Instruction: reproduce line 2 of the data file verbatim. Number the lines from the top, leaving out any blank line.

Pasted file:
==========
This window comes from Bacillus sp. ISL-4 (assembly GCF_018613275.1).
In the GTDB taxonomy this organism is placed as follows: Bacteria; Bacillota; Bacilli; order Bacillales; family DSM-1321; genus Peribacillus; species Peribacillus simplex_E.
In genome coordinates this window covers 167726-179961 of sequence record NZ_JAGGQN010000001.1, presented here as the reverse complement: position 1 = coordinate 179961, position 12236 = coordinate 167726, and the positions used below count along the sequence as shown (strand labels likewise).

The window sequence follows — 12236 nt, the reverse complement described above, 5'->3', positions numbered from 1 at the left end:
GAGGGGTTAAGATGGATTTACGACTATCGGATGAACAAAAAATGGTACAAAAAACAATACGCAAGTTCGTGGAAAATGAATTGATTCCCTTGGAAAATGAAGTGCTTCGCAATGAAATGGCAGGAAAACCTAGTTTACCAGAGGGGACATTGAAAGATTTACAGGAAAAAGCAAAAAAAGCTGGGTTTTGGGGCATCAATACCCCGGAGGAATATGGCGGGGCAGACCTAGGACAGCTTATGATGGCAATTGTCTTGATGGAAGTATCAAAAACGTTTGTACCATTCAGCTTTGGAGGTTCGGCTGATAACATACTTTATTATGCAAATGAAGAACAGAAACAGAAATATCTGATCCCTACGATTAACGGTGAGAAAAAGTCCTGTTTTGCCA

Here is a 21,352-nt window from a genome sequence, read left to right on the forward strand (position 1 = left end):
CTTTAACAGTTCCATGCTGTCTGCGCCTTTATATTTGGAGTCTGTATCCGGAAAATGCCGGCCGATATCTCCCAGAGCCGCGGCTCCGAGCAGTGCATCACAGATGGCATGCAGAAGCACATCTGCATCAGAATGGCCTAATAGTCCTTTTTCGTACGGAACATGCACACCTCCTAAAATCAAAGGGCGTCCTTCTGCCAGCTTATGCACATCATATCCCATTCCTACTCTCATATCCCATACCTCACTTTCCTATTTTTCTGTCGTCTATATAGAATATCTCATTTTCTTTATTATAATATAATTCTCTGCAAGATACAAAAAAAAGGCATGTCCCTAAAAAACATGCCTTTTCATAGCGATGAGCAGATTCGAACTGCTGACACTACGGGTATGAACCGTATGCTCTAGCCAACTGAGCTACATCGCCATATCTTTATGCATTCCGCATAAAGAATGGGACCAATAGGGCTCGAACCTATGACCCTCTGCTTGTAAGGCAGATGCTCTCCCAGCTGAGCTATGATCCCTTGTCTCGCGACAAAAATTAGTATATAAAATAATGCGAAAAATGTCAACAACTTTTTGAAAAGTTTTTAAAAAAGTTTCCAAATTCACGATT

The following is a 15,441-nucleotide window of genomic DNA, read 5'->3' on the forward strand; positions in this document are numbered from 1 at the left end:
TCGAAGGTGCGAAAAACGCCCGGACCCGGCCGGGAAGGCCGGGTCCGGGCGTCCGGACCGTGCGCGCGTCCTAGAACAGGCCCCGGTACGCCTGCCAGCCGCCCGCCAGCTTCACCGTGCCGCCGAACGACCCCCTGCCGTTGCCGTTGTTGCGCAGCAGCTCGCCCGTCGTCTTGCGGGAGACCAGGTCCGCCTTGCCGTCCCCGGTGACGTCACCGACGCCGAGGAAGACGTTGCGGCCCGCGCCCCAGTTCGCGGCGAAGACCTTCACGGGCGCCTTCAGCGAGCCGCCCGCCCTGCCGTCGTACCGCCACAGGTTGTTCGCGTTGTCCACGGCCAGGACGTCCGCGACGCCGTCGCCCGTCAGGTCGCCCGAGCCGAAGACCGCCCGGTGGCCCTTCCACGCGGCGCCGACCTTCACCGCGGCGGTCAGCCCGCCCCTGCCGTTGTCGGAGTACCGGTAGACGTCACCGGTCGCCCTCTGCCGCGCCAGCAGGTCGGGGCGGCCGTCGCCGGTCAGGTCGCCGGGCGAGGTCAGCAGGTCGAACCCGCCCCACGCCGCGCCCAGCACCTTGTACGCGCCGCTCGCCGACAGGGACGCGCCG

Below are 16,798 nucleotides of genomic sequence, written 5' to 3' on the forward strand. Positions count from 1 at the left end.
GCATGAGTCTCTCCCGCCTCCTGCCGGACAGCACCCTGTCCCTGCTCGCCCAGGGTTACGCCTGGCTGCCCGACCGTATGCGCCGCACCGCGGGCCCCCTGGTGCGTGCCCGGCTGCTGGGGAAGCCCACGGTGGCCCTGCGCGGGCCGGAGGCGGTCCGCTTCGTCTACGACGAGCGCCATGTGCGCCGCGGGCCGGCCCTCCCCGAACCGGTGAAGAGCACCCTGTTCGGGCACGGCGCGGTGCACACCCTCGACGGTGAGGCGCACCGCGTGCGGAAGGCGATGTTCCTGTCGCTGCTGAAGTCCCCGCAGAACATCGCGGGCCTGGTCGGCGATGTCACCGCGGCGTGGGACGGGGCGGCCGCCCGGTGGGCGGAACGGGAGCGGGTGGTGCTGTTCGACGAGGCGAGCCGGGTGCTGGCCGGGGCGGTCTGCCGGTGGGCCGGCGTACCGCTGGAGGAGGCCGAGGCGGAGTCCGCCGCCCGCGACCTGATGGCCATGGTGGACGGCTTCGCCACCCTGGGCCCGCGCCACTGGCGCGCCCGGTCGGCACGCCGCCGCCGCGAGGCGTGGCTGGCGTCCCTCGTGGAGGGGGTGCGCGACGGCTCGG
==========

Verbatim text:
In the GTDB taxonomy this organism is placed as follows: Bacteria; Bacillota; Bacilli; order Bacillales; family DSM-1321; genus Peribacillus; species Peribacillus simplex_E.